WHERE ...;  -- just the rows you want to keep
   RENAME TABLE main TO Old, New TO Main;
   DROP TABLE Old;   -- Space freed up here


  • You do need enough disk space for both copies.
  • You must not write to the table during the process. (Changes to Main may not be reflected in New.)

Non-deterministic replication

Any UPDATE, DELETE, etc with LIMIT that is replicated to slaves (via Statement Based Replication) may cause inconsistencies between the Master and Slaves. This is because the actual order of the records discovered for updating/deleting may be different on the slave, thereby leading to a different subset being modified. To be safe, add ORDER BY to such statements. Moreover, be sure the ORDER BY is deterministic -- that is, the fields/expressions in the ORDER BY are unique.

An example of an ORDER BY that does not quite work: Assume there are multiple rows for each 'date':

   DELETE * FROM tbl ORDER BY date LIMIT 111

Given that id is the PRIMARY KEY (or UNIQUE), this will be safe:

   DELETE * FROM tbl ORDER BY date, id LIMIT 111

Unfortunately, even with the ORDER BY, MySQL has a deficiency that leads to a bogus warning in mysqld.err. See Spurious "Statement is not safe to log in statement format." warnings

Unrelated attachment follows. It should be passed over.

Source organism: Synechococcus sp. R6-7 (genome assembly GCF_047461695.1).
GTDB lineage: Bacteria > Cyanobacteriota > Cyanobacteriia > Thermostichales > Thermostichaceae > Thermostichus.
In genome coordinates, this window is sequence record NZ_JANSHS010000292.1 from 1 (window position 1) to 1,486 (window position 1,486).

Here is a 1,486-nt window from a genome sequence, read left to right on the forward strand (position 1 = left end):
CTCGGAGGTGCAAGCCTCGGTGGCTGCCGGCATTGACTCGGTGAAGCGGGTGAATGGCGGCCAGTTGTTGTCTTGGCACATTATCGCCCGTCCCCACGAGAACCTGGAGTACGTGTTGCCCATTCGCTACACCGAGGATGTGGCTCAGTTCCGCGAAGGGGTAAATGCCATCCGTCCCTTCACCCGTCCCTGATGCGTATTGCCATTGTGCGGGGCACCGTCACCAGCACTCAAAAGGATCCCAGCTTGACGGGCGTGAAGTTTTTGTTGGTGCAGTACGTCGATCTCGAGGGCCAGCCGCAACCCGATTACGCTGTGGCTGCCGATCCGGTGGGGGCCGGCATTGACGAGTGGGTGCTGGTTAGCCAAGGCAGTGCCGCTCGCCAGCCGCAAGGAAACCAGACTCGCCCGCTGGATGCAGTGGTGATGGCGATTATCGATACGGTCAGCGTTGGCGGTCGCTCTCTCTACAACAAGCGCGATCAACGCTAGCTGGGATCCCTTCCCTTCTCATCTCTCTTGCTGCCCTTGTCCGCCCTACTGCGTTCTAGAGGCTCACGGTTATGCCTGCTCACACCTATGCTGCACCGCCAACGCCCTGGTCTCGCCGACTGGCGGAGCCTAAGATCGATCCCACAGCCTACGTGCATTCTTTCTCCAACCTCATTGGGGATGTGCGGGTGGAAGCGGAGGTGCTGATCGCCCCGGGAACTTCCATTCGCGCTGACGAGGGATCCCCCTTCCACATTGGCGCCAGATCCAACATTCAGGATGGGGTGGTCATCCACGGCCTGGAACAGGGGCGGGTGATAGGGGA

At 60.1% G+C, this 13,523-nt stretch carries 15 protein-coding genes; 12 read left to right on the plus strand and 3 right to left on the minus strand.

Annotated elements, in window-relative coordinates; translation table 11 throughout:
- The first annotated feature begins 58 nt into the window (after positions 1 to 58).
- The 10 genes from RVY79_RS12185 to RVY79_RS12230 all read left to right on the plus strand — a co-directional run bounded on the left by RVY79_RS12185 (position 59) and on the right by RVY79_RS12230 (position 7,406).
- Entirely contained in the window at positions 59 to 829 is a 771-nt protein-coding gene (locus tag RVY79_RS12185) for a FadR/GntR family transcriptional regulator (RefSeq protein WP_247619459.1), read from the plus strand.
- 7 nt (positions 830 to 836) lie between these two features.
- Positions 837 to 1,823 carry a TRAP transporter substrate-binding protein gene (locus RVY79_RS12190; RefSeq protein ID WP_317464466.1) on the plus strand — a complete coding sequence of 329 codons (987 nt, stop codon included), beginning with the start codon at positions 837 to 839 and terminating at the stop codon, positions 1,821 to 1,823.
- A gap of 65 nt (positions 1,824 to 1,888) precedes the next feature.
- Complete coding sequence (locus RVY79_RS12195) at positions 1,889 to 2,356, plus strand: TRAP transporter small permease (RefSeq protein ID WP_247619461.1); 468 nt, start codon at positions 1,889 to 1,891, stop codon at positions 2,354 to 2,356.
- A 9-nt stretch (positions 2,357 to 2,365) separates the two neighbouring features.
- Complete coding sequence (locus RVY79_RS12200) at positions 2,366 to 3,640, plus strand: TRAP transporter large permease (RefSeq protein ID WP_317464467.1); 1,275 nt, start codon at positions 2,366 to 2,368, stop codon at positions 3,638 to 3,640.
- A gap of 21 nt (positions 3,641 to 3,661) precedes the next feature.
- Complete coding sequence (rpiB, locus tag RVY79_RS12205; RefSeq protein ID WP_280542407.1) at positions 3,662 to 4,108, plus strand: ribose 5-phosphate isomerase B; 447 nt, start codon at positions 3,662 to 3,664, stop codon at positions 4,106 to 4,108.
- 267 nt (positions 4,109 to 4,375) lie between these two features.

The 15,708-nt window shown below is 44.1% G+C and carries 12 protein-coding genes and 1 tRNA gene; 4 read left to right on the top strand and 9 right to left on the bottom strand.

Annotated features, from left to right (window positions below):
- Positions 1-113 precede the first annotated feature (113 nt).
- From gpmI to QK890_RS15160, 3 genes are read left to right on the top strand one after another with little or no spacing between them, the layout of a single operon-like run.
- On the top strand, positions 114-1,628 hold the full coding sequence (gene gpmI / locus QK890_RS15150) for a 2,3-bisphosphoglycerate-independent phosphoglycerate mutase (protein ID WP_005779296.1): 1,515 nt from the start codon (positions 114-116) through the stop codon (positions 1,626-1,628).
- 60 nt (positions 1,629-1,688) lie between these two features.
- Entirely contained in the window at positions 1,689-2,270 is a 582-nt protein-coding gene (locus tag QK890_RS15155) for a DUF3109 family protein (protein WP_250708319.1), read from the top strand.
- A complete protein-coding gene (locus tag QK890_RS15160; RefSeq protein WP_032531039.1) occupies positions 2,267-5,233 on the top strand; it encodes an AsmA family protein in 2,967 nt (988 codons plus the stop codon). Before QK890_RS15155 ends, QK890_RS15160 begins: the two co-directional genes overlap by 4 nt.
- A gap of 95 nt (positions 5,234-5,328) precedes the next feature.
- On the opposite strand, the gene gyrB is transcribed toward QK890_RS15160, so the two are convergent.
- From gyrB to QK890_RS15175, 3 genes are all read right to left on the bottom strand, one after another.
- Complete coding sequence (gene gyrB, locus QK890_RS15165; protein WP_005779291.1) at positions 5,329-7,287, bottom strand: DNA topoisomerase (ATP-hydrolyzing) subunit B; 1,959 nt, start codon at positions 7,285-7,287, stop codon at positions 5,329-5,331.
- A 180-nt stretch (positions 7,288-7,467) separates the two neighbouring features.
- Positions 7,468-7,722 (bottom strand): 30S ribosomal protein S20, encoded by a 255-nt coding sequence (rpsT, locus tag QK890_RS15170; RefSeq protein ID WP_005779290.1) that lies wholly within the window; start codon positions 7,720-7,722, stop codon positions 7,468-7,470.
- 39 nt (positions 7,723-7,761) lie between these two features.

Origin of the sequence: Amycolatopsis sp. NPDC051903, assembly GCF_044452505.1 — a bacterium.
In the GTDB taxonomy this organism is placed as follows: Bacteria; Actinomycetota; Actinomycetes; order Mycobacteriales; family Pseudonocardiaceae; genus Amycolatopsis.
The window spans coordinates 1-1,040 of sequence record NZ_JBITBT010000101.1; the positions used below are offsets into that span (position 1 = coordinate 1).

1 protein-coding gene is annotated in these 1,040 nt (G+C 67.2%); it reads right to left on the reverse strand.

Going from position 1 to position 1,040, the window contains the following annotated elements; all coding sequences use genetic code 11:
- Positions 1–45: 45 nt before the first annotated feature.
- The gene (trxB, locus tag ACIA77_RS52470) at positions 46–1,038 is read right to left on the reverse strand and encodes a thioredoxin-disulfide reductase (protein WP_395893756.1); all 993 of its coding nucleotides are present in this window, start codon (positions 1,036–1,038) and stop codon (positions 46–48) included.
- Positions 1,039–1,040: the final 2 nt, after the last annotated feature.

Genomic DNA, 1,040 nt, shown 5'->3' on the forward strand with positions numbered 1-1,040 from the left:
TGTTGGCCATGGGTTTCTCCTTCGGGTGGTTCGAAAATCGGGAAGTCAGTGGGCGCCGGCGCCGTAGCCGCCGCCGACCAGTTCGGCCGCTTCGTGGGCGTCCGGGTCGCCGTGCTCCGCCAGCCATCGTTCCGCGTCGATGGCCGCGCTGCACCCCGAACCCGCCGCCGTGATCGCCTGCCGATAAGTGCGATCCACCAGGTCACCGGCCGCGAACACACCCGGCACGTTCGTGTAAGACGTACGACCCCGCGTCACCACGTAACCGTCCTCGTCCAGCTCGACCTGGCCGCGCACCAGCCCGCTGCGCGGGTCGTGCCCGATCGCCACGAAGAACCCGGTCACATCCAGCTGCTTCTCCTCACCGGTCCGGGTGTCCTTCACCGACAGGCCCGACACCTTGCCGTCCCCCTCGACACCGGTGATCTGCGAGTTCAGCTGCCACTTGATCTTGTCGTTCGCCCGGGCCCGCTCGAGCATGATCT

Some of the above code avoids this spurious warning by doing

   SELECT @z := ... LIMIT 1000,1;  -- not replicated
   DELETE ... BETWEEN @a AND @z;   -- deterministic

That pair of statements guarantees no more than 1000 rows are touched, not the whole table.

Replication and KILL

If you KILL a DELETE (or any? query) on the master in the middle of its execution, what will be replicated?

If it is InnoDB, the query should be rolled back. (Exceptions??)

In MyISAM, rows are DELETEd as the statement is executed, and there is no provision for ROLLBACK. Some of the rows will be deleted, some won't. You probably have no clue of how much was deleted. In a single server, simply run the delete again. The delete is put into the binlog, but with error 1317. Since replication is supposed to keep the master and slave in sync, and since it has no clue of how to do that, replication stops and waits for manual intervention. In a HA (High Available) system using replication, this is a minor disaster. Meanwhile, you need to go to each slave(s) and verify that it is stuck for this reason, then do


Then (presumably) re-executing the DELETE will finish the aborted task.

(That is yet another reason to move all your tables from MyISAM to InnoDB.)

SBR vs RBR; Galera

TBD -- "Row Based Replication" may impact this discussion.


The tips in this document apply to MySQL, MariaDB, and Percona.

See also

Rick James graciously allowed us to use this article in the Knowledge Base.

Rick James' site has other useful tips, how-tos, optimizations, and debugging tips.

Original source: